New York has opened its a cyber security college, called St. Bonaventure University, which is located in Western New York. This university will train 170 students in cyber security defense and other technical skills. The University will allow students to train themselves on modern cyber security strategies, tools, and participate in simulated attacks. The university will also be selling the skills of its students and faculty by providing protection to customers. The university will also research new methods of detecting, defending against, and defeating cyber attacks. It has the patronage of 3 large organizations which are the National ICT Japan, Canadian Institute for Cybersecurity, and the New Zealand Cybersecurity Center. The St. Bonaventure University has actually been offering a bachelor’s degree in cyber security since 2016 and currently has ~20 students enrolled; it hopes to increase the number of students to ~120 by 2021. Currently, it’s predicted that there will be a shortage of cyber security professionals in excess of 2 million by 2019, and that number looks like it will continue to rise as more aggressive cyber attacks continue to occur. Cyber-professionals will continue to be in demand as more infrastructure transitions to the online sector. In New York state alone, there are a reported 10,000+ vacancies for cyber professionals and there skills are becoming more valuable as companies educate themselves about the risks of cyber activity.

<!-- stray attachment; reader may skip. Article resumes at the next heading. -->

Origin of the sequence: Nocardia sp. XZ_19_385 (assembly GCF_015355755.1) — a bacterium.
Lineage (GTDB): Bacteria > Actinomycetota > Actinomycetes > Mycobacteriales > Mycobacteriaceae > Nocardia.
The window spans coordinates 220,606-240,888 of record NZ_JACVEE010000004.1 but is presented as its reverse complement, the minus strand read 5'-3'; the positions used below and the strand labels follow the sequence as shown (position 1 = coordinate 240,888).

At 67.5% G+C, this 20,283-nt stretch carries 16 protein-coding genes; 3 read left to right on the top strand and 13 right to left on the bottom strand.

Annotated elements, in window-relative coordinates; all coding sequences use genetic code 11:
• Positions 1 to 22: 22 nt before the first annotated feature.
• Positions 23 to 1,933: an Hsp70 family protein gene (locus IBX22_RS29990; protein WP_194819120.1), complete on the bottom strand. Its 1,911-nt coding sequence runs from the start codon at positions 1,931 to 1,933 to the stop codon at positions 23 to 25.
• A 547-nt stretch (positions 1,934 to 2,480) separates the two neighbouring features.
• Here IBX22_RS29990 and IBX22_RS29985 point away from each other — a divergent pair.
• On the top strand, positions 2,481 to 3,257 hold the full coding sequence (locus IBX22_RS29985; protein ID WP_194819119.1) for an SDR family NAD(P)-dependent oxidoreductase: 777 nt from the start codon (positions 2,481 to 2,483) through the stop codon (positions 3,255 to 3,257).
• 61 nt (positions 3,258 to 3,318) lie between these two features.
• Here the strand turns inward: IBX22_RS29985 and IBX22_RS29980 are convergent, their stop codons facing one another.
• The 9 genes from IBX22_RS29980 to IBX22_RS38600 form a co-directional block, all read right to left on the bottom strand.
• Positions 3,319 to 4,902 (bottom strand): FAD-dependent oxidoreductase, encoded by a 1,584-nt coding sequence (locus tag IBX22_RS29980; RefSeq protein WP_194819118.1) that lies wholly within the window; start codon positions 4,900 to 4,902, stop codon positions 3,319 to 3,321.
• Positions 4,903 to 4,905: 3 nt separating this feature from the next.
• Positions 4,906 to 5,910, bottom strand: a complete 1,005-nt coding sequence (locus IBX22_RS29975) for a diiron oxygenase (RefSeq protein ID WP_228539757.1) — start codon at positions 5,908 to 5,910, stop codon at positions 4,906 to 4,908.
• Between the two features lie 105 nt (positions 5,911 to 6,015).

Effective cyber security comes from a holistic approach that handles a companies defense at all levels; a companies cyber security is only as strong as its weakest link, and many don’t realize some basic security measure they can enact. For one thing, all communications should be encrypted regardless of where they’re being sent too. The reason for this is simple, if you only encrypt important things then anything encrypted is important. Rather than make it obvious what you’re trying to protect, make everything encrypted to throw would be attackers off the trail. On the subject of email safety, make sure to educate employees about the dangers of emails from unknown senders. When in doubt, report the email to the IT department and let them check it out. Emails can be dangerous to open, but never open or download attachments unless you know the sender. Employers should strive to implement multi-factor authentication in their email systems to make it more difficult for attackers to get into protected email accounts. A dedicated attacker will eventually find their way through any static security measures, but they buy time for the cyber security team to track down and deal with potential attackers. Companies, and individuals, need to be aware of the risks that their activities online expose them too and take steps to minimize said risks.
Max is a Legal Assistant and author residing in the Philadelphia area He has been writing for AskCyberSecurity.com since early 2017.